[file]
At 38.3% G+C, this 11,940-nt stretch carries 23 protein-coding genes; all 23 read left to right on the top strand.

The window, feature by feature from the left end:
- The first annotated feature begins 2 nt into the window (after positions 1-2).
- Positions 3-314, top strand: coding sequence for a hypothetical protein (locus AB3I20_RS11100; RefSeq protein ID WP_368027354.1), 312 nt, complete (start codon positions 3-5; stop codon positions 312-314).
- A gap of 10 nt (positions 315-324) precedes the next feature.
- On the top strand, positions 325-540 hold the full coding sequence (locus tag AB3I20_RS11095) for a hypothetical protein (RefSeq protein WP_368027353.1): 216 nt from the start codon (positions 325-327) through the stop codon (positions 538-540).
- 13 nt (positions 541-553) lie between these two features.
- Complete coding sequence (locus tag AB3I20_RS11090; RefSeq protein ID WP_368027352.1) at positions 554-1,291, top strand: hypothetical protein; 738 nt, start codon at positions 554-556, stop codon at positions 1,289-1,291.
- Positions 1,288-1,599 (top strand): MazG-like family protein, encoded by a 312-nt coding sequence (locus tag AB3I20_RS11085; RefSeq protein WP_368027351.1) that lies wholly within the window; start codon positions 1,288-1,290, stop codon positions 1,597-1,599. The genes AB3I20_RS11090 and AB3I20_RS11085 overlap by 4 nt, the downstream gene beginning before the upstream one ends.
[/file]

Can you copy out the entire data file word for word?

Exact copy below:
At 38.3% G+C, this 11,940-nt stretch carries 23 protein-coding genes; all 23 read left to right on the top strand.

The window, feature by feature from the left end:
- The first annotated feature begins 2 nt into the window (after positions 1-2).
- Positions 3-314, top strand: coding sequence for a hypothetical protein (locus AB3I20_RS11100; RefSeq protein ID WP_368027354.1), 312 nt, complete (start codon positions 3-5; stop codon positions 312-314).
- A gap of 10 nt (positions 315-324) precedes the next feature.
- On the top strand, positions 325-540 hold the full coding sequence (locus tag AB3I20_RS11095) for a hypothetical protein (RefSeq protein WP_368027353.1): 216 nt from the start codon (positions 325-327) through the stop codon (positions 538-540).
- 13 nt (positions 541-553) lie between these two features.
- Complete coding sequence (locus tag AB3I20_RS11090; RefSeq protein ID WP_368027352.1) at positions 554-1,291, top strand: hypothetical protein; 738 nt, start codon at positions 554-556, stop codon at positions 1,289-1,291.
- Positions 1,288-1,599 (top strand): MazG-like family protein, encoded by a 312-nt coding sequence (locus tag AB3I20_RS11085; RefSeq protein WP_368027351.1) that lies wholly within the window; start codon positions 1,288-1,290, stop codon positions 1,597-1,599. The genes AB3I20_RS11090 and AB3I20_RS11085 overlap by 4 nt, the downstream gene beginning before the upstream one ends.